If there is one thing that drives players and fans mad it’s inconsistency in referees. Different referees in different games interpreting laws uniquely you can understand. After all Interpretation of laws keeps our legal profession very wealthy. When it’s one guy and in one game it smacks of ineptitude. Willie Collum probably watched that performance and felt a bit smug about himself. This time such conceit may even be warranted.
And then there was Bayo. Booked when he could have seen red for an elbow led challenge that resulted in the opposition captain leaving the field unconscious, the striker then went for a 50/50 challenge with the keeper. The keeper play acted a brush with death. The ref indicated there was nothing to see and indeed waved away various claims for a foul as the game got heated, caused in the main by his own erratic refereeing and loss of control in the first place.
Then came one of the most inexplicable things I’ve seen on a football field since Willie Collum awarded Rangers (as they were then known) a penalty with his back to the incident and later claimed he’d ‘heard’ the impact. I couldn’t hear the guy next to me that afternoon even when he was shouting in my ear, but I digress.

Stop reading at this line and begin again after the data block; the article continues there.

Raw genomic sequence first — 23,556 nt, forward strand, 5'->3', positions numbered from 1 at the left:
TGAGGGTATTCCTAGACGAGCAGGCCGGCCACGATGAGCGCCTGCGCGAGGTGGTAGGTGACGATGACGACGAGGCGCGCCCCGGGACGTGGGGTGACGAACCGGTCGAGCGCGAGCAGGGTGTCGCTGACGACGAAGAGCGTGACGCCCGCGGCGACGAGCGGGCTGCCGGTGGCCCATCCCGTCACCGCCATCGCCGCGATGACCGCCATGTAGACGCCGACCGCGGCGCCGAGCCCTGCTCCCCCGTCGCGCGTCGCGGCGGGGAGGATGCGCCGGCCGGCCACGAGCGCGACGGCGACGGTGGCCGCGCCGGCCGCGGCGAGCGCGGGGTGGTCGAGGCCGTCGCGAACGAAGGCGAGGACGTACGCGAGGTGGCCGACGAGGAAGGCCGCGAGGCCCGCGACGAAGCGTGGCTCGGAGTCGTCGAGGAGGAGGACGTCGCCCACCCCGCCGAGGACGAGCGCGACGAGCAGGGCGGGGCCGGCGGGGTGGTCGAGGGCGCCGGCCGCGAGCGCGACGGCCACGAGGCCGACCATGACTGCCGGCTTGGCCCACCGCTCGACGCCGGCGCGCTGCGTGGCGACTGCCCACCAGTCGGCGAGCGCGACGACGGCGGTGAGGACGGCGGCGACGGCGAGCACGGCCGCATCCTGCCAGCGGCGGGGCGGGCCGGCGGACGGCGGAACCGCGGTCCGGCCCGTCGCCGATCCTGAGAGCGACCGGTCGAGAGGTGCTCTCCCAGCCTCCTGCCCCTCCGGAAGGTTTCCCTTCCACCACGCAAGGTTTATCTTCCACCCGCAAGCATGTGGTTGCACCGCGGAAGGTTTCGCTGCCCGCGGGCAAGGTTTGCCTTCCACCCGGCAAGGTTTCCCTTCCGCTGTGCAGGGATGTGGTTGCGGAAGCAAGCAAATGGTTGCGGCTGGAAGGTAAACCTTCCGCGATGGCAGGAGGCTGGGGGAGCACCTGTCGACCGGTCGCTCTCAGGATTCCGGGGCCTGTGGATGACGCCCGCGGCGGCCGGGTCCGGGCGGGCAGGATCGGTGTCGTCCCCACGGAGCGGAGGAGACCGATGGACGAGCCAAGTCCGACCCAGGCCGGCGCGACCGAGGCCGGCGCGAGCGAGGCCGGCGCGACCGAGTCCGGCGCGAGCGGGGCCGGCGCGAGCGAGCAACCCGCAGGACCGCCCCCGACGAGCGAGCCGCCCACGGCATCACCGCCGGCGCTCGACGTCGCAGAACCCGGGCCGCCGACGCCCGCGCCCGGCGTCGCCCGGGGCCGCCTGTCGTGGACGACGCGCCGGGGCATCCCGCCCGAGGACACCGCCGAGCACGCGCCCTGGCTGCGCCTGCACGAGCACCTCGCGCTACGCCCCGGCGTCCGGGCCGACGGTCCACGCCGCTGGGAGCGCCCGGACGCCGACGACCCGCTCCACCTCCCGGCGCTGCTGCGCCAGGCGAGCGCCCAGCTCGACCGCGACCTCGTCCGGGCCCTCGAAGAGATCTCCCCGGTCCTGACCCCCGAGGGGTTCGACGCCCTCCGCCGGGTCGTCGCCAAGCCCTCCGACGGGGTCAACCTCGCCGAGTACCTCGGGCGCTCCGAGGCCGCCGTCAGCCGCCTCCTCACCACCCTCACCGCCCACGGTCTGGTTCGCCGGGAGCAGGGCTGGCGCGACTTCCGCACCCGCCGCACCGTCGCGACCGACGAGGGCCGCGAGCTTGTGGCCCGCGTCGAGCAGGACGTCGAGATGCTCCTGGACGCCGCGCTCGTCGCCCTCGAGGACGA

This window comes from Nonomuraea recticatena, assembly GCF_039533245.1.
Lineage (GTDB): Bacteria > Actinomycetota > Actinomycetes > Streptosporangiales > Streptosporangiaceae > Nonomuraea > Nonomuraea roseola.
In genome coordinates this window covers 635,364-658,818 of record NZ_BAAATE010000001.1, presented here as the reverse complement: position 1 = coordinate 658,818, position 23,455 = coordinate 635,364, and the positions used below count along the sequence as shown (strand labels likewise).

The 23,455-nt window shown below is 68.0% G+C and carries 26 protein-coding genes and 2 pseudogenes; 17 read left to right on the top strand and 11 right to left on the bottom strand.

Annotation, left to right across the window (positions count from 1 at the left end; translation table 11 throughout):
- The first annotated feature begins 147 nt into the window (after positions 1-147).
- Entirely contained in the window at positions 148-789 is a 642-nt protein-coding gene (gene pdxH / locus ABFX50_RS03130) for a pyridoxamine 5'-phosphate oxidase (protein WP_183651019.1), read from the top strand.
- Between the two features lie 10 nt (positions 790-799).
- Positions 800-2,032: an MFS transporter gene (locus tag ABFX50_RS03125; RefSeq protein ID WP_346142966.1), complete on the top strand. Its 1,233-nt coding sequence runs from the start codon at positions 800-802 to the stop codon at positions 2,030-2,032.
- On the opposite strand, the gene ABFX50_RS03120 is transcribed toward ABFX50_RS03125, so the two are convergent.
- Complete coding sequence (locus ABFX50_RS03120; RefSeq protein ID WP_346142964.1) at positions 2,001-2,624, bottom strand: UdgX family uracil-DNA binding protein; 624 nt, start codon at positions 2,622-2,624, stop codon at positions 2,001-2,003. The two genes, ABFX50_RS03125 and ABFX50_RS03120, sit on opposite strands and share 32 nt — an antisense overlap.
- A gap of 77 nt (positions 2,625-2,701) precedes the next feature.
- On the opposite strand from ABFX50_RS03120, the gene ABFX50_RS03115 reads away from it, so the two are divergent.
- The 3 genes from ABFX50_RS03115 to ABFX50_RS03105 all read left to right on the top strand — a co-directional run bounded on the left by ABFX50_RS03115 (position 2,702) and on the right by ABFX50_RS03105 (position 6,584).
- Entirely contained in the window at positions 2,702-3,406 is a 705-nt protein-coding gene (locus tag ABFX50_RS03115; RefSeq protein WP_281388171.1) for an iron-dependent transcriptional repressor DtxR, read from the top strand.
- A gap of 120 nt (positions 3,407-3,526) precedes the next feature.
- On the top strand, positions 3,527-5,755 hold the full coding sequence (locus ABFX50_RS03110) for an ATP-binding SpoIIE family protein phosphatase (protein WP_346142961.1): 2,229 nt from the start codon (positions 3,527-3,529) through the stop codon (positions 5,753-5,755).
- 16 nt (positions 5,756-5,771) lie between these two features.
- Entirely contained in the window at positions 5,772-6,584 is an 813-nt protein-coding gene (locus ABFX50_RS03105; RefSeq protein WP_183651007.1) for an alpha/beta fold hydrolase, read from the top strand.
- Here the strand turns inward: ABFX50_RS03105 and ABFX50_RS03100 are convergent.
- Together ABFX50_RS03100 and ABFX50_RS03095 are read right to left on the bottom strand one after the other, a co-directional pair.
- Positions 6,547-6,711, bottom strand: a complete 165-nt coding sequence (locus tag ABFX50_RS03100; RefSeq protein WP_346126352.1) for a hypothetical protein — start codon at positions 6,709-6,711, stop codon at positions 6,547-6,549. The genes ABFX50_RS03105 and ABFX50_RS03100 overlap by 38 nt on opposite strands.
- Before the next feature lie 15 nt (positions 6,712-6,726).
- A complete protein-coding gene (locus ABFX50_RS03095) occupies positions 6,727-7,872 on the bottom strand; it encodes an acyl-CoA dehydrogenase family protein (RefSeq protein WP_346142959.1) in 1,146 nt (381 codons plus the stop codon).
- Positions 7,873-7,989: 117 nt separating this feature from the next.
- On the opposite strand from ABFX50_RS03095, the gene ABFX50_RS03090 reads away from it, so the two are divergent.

Jose Maria Sanchez decided he’d take a closer inspection of the goalkeepers near fatal head wound, or possibly just asked him if he’d been fouled. Mr Sanchez then changed his mind and sent Bayo off. Remember that late penalty we conceded in Turin under Martin O’Neill? Do you recollect his post-match melt down? That’s how I felt and I was still enraged after a night’s sleep.
How on earth do you move from a blatant disregard of anything approaching a spot kick to a quick check on a goalkeeper who, as it was happening is being shown up as a cheat from various TV angled replays? No impact, no wounds. No reason whatsoever to change your mind.